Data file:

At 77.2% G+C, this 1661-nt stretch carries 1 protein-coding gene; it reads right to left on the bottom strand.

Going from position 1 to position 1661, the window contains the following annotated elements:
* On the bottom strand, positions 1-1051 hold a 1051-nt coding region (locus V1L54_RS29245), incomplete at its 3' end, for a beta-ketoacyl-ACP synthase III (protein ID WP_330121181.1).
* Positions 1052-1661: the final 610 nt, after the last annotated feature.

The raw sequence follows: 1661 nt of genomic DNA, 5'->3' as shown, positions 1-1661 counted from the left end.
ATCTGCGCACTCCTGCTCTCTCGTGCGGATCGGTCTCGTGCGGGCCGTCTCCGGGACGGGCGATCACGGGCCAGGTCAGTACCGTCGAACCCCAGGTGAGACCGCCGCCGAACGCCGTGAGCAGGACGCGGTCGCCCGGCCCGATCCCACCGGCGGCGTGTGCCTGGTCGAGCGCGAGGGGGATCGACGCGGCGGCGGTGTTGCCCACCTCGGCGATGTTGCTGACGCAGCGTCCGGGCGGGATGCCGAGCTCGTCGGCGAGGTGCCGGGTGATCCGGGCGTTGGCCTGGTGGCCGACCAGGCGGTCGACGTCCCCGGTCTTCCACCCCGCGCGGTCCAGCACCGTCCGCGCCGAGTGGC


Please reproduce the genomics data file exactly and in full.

At 77.2% G+C, this 1661-nt stretch carries 1 protein-coding gene; it reads right to left on the bottom strand.

Going from position 1 to position 1661, the window contains the following annotated elements:
* On the bottom strand, positions 1-1051 hold a 1051-nt coding region (locus V1L54_RS29245), incomplete at its 3' end, for a beta-ketoacyl-ACP synthase III (protein ID WP_330121181.1).
* Positions 1052-1661: the final 610 nt, after the last annotated feature.

The raw sequence follows: 1661 nt of genomic DNA, 5'->3' as shown, positions 1-1661 counted from the left end.
ATCTGCGCACTCCTGCTCTCTCGTGCGGATCGGTCTCGTGCGGGCCGTCTCCGGGACGGGCGATCACGGGCCAGGTCAGTACCGTCGAACCCCAGGTGAGACCGCCGCCGAACGCCGTGAGCAGGACGCGGTCGCCCGGCCCGATCCCACCGGCGGCGTGTGCCTGGTCGAGCGCGAGGGGGATCGACGCGGCGGCGGTGTTGCCCACCTCGGCGATGTTGCTGACGCAGCGTCCGGGCGGGATGCCGAGCTCGTCGGCGAGGTGCCGGGTGATCCGGGCGTTGGCCTGGTGGCCGACCAGGCGGTCGACGTCCCCGGTCTTCCACCCCGCGCGGTCCAGCACCGTCCGCGCCGAGTGGC